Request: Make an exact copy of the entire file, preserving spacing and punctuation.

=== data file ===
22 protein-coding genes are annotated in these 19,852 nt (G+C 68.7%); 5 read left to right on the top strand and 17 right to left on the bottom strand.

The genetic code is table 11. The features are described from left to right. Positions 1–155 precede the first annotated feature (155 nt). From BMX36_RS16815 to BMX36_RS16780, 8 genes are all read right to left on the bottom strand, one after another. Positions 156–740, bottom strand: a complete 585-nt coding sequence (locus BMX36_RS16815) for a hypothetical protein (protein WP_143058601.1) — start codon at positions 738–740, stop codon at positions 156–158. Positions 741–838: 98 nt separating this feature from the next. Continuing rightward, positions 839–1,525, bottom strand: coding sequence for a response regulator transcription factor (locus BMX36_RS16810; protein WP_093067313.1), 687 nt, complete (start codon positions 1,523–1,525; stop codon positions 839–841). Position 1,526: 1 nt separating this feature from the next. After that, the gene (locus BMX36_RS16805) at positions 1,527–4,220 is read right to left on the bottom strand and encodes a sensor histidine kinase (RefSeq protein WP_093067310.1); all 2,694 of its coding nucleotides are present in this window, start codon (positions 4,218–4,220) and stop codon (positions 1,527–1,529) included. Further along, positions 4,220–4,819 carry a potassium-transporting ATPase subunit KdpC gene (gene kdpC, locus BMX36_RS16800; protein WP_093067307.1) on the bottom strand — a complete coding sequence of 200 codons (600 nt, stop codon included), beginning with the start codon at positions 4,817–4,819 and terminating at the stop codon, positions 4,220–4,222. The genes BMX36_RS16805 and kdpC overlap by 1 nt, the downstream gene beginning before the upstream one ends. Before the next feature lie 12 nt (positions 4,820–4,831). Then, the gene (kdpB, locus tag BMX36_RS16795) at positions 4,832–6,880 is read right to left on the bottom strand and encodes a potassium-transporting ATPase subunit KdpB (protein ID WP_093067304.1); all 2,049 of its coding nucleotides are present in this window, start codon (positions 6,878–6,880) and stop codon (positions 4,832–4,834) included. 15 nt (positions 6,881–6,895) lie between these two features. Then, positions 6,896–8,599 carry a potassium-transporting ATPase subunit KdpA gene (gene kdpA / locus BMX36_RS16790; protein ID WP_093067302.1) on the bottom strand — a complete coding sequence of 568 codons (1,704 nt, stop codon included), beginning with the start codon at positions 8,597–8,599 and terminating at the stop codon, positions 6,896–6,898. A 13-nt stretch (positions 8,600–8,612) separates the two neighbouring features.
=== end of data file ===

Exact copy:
22 protein-coding genes are annotated in these 19,852 nt (G+C 68.7%); 5 read left to right on the top strand and 17 right to left on the bottom strand.

The genetic code is table 11. The features are described from left to right. Positions 1–155 precede the first annotated feature (155 nt). From BMX36_RS16815 to BMX36_RS16780, 8 genes are all read right to left on the bottom strand, one after another. Positions 156–740, bottom strand: a complete 585-nt coding sequence (locus BMX36_RS16815) for a hypothetical protein (protein WP_143058601.1) — start codon at positions 738–740, stop codon at positions 156–158. Positions 741–838: 98 nt separating this feature from the next. Continuing rightward, positions 839–1,525, bottom strand: coding sequence for a response regulator transcription factor (locus BMX36_RS16810; protein WP_093067313.1), 687 nt, complete (start codon positions 1,523–1,525; stop codon positions 839–841). Position 1,526: 1 nt separating this feature from the next. After that, the gene (locus BMX36_RS16805) at positions 1,527–4,220 is read right to left on the bottom strand and encodes a sensor histidine kinase (RefSeq protein WP_093067310.1); all 2,694 of its coding nucleotides are present in this window, start codon (positions 4,218–4,220) and stop codon (positions 1,527–1,529) included. Further along, positions 4,220–4,819 carry a potassium-transporting ATPase subunit KdpC gene (gene kdpC, locus BMX36_RS16800; protein WP_093067307.1) on the bottom strand — a complete coding sequence of 200 codons (600 nt, stop codon included), beginning with the start codon at positions 4,817–4,819 and terminating at the stop codon, positions 4,220–4,222. The genes BMX36_RS16805 and kdpC overlap by 1 nt, the downstream gene beginning before the upstream one ends. Before the next feature lie 12 nt (positions 4,820–4,831). Then, the gene (kdpB, locus tag BMX36_RS16795) at positions 4,832–6,880 is read right to left on the bottom strand and encodes a potassium-transporting ATPase subunit KdpB (protein ID WP_093067304.1); all 2,049 of its coding nucleotides are present in this window, start codon (positions 6,878–6,880) and stop codon (positions 4,832–4,834) included. 15 nt (positions 6,881–6,895) lie between these two features. Then, positions 6,896–8,599 carry a potassium-transporting ATPase subunit KdpA gene (gene kdpA / locus BMX36_RS16790; protein ID WP_093067302.1) on the bottom strand — a complete coding sequence of 568 codons (1,704 nt, stop codon included), beginning with the start codon at positions 8,597–8,599 and terminating at the stop codon, positions 6,896–6,898. A 13-nt stretch (positions 8,600–8,612) separates the two neighbouring features.